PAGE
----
His humble employee, the civil servant Mr Pepys, was careful not to remind readers that His Maj was obliged to give his royal permission first before property-owners’ homes could be torn down to halt the march of the flames (the common practice in those days), a nuance which resulted in the Lord Mayor of London, Sir Thomas Bloodworth, emerging as the dithering fall guy in the history books. After all, the fire did start in the shop of the king’s own baker, Thomas Farynor, in Pudding Lane.

A more amusing footnote to history was revealed by today’s drama and this was the king’s perfectly serious response once the fire had been defeated. On October 8 Mr Pepys wrote in his diary: “The king hath yesterday in Council declared his resolution of setting a fashion for clothes, after so much is lost. It will be a vest, and it is to teach the nobility thrift, and will do good.”

A week later, Mr Pepys reports: “The king begins to put on his vest, and I did see several persons of the House of Lords and Commons too, great courtiers, who are in it; being a long cassocke close to the body, of black cloth, and pinked with white silke under it, and a coat over it, and the legs ruffled with black riband like a pigeon’s leg; it is a very fine and handsome garment. It is a fashion, the king says; he will never change.”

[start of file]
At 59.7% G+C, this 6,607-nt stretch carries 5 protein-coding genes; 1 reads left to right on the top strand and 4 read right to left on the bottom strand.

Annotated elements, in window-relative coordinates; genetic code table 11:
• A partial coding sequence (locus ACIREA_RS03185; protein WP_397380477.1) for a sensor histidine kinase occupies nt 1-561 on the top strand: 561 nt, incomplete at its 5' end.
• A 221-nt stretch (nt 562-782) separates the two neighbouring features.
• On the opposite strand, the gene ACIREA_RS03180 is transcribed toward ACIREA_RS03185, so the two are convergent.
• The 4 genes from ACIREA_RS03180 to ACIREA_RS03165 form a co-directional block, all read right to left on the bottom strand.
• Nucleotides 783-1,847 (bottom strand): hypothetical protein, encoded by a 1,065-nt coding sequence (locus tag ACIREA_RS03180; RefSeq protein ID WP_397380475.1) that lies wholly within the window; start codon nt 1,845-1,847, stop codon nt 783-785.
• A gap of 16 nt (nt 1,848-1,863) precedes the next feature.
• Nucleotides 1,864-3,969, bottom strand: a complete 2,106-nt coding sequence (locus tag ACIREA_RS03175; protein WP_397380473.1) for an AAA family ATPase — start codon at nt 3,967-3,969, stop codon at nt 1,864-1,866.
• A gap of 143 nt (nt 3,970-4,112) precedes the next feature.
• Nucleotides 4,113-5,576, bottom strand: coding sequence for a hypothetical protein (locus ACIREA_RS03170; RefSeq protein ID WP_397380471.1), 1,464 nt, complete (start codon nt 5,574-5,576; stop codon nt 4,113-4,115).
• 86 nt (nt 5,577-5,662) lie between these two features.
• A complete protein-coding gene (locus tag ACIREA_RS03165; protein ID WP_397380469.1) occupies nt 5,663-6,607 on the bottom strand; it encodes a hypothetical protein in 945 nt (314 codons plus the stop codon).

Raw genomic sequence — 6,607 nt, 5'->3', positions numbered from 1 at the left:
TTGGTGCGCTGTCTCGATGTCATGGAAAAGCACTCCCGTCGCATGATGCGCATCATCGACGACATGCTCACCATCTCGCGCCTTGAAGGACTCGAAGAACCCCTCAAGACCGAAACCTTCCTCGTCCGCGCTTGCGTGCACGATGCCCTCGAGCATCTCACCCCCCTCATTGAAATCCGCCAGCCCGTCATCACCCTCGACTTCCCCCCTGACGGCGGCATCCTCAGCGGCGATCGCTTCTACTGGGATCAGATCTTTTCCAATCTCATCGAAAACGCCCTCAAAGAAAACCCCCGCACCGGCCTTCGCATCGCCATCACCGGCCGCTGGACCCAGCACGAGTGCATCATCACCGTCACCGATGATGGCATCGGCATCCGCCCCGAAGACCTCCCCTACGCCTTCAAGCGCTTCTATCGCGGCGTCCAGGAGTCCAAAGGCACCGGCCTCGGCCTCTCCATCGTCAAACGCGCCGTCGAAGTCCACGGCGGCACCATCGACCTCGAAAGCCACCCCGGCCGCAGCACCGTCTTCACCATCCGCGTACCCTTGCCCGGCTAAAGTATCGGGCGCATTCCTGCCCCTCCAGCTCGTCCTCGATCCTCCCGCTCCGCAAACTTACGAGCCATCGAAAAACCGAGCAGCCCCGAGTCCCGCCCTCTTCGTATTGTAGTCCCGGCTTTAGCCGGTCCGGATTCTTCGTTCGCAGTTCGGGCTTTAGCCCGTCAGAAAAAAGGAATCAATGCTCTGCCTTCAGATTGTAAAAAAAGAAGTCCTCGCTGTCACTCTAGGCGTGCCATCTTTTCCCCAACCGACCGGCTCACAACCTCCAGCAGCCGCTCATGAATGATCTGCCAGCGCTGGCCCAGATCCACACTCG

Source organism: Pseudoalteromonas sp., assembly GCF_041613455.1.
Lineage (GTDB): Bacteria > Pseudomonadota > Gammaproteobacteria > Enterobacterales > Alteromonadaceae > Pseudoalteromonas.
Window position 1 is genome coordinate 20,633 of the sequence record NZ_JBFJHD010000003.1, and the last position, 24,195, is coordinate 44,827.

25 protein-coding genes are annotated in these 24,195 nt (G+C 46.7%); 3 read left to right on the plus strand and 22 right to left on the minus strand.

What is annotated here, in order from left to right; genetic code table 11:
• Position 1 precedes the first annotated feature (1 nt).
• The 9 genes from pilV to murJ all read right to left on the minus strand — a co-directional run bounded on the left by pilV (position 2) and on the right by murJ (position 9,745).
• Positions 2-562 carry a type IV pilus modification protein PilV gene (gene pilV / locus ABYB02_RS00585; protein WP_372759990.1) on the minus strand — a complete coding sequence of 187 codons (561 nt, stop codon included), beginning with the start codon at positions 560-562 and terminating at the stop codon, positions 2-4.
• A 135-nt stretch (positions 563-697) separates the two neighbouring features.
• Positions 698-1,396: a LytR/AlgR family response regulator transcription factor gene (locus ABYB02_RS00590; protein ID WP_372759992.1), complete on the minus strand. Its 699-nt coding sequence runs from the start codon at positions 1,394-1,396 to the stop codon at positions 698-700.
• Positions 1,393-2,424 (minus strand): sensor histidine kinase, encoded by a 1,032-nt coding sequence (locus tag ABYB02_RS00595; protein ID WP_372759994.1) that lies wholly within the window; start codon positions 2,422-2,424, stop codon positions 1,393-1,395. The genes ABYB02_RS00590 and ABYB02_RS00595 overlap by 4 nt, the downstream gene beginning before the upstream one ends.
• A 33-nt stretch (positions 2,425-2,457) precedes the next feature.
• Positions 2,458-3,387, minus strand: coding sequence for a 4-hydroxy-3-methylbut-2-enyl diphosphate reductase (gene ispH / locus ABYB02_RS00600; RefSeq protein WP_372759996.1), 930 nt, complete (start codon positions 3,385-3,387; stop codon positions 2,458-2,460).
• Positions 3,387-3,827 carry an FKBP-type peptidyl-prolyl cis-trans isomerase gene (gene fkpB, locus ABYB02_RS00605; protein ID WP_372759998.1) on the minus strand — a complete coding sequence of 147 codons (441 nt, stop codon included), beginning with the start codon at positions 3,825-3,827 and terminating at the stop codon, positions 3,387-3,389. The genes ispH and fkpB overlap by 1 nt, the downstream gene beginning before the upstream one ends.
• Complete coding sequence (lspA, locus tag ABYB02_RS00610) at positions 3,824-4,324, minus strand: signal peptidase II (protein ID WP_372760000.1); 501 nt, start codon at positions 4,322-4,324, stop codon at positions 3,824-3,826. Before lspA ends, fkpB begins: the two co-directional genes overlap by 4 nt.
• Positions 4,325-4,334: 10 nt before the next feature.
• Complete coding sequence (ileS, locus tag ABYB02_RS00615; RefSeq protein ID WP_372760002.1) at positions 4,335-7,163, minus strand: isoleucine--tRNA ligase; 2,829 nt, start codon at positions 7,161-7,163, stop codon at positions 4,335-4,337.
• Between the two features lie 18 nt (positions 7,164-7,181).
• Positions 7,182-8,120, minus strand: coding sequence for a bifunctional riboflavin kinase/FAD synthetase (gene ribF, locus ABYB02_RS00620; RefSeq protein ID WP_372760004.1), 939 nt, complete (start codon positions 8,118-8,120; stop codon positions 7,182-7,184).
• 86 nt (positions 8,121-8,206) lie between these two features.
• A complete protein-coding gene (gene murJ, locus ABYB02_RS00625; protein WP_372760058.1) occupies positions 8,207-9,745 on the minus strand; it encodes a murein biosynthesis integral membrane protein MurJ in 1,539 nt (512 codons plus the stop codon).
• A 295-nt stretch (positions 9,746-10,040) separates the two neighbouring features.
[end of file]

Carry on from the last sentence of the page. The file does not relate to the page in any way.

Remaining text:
➢ Pepys: Fire of London – the terrific Radio 4 drama
is repeated 3 Sept 2016 and then on BBC iPlayer for the next week

Within a month news came to the English court that Louis XIV, the king of France, had put all his footmen and servants in this same dress as a livery. “Vests were put on at first by the King to make Englishmen look unlike Frenchmen; but at the first laughing at it, all ran back to the dress of French gentlemen.” All of which made Pepys “mightie merry, it being an ingenious kind of affront”, adding for appearance’s sake, “and yet makes me angry”.

Of course Charles changed his dress many times after his solemn assumption of a lifelong garment. The 17th century was a restless, trying time in men’s dress. “They had lost the doublet, and had not found the skirted coat, and stood ready to take a covering from any nation of the earth,” wrote the costume historian Alice Morse Earle.

Charles II , Nell Gwyn

Could this be the black vest as royal fashion statement? Charles II and Nell Gwyn, painted by Edward Matthew Ward, 1854 (detail, V&A collection)